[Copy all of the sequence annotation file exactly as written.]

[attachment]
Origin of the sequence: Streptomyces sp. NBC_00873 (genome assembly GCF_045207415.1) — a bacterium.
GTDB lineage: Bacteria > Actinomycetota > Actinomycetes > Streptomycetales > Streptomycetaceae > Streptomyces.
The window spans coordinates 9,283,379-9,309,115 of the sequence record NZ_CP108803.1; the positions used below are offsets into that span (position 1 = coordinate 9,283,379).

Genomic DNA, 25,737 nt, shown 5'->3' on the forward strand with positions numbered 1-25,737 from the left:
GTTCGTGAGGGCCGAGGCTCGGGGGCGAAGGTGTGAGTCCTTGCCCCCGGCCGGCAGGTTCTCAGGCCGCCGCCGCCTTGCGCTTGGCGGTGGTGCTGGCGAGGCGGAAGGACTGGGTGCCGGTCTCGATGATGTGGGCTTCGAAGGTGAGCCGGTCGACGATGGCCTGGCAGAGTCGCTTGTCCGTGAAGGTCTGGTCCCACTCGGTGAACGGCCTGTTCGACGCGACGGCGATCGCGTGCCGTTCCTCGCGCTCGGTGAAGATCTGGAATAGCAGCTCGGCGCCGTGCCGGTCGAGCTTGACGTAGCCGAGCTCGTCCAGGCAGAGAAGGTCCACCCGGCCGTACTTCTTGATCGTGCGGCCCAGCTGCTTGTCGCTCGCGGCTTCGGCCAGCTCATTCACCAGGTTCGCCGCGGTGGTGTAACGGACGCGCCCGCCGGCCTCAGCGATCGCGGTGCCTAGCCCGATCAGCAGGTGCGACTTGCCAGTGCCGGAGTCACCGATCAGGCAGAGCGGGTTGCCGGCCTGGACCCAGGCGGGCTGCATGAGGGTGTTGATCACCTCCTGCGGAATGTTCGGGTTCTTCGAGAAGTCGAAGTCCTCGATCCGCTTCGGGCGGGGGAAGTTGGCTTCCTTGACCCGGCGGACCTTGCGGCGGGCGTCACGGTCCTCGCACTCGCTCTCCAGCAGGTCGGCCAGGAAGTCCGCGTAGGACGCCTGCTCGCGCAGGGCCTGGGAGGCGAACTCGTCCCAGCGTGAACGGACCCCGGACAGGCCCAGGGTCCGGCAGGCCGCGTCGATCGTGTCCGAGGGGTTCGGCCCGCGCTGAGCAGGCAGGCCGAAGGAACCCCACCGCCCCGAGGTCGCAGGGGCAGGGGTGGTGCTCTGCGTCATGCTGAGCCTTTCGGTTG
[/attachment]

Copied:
Origin of the sequence: Streptomyces sp. NBC_00873 (genome assembly GCF_045207415.1) — a bacterium.
GTDB lineage: Bacteria > Actinomycetota > Actinomycetes > Streptomycetales > Streptomycetaceae > Streptomyces.
The window spans coordinates 9,283,379-9,309,115 of the sequence record NZ_CP108803.1; the positions used below are offsets into that span (position 1 = coordinate 9,283,379).

Genomic DNA, 25,737 nt, shown 5'->3' on the forward strand with positions numbered 1-25,737 from the left:
GTTCGTGAGGGCCGAGGCTCGGGGGCGAAGGTGTGAGTCCTTGCCCCCGGCCGGCAGGTTCTCAGGCCGCCGCCGCCTTGCGCTTGGCGGTGGTGCTGGCGAGGCGGAAGGACTGGGTGCCGGTCTCGATGATGTGGGCTTCGAAGGTGAGCCGGTCGACGATGGCCTGGCAGAGTCGCTTGTCCGTGAAGGTCTGGTCCCACTCGGTGAACGGCCTGTTCGACGCGACGGCGATCGCGTGCCGTTCCTCGCGCTCGGTGAAGATCTGGAATAGCAGCTCGGCGCCGTGCCGGTCGAGCTTGACGTAGCCGAGCTCGTCCAGGCAGAGAAGGTCCACCCGGCCGTACTTCTTGATCGTGCGGCCCAGCTGCTTGTCGCTCGCGGCTTCGGCCAGCTCATTCACCAGGTTCGCCGCGGTGGTGTAACGGACGCGCCCGCCGGCCTCAGCGATCGCGGTGCCTAGCCCGATCAGCAGGTGCGACTTGCCAGTGCCGGAGTCACCGATCAGGCAGAGCGGGTTGCCGGCCTGGACCCAGGCGGGCTGCATGAGGGTGTTGATCACCTCCTGCGGAATGTTCGGGTTCTTCGAGAAGTCGAAGTCCTCGATCCGCTTCGGGCGGGGGAAGTTGGCTTCCTTGACCCGGCGGACCTTGCGGCGGGCGTCACGGTCCTCGCACTCGCTCTCCAGCAGGTCGGCCAGGAAGTCCGCGTAGGACGCCTGCTCGCGCAGGGCCTGGGAGGCGAACTCGTCCCAGCGTGAACGGACCCCGGACAGGCCCAGGGTCCGGCAGGCCGCGTCGATCGTGTCCGAGGGGTTCGGCCCGCGCTGAGCAGGCAGGCCGAAGGAACCCCACCGCCCCGAGGTCGCAGGGGCAGGGGTGGTGCTCTGCGTCATGCTGAGCCTTTCGGTTG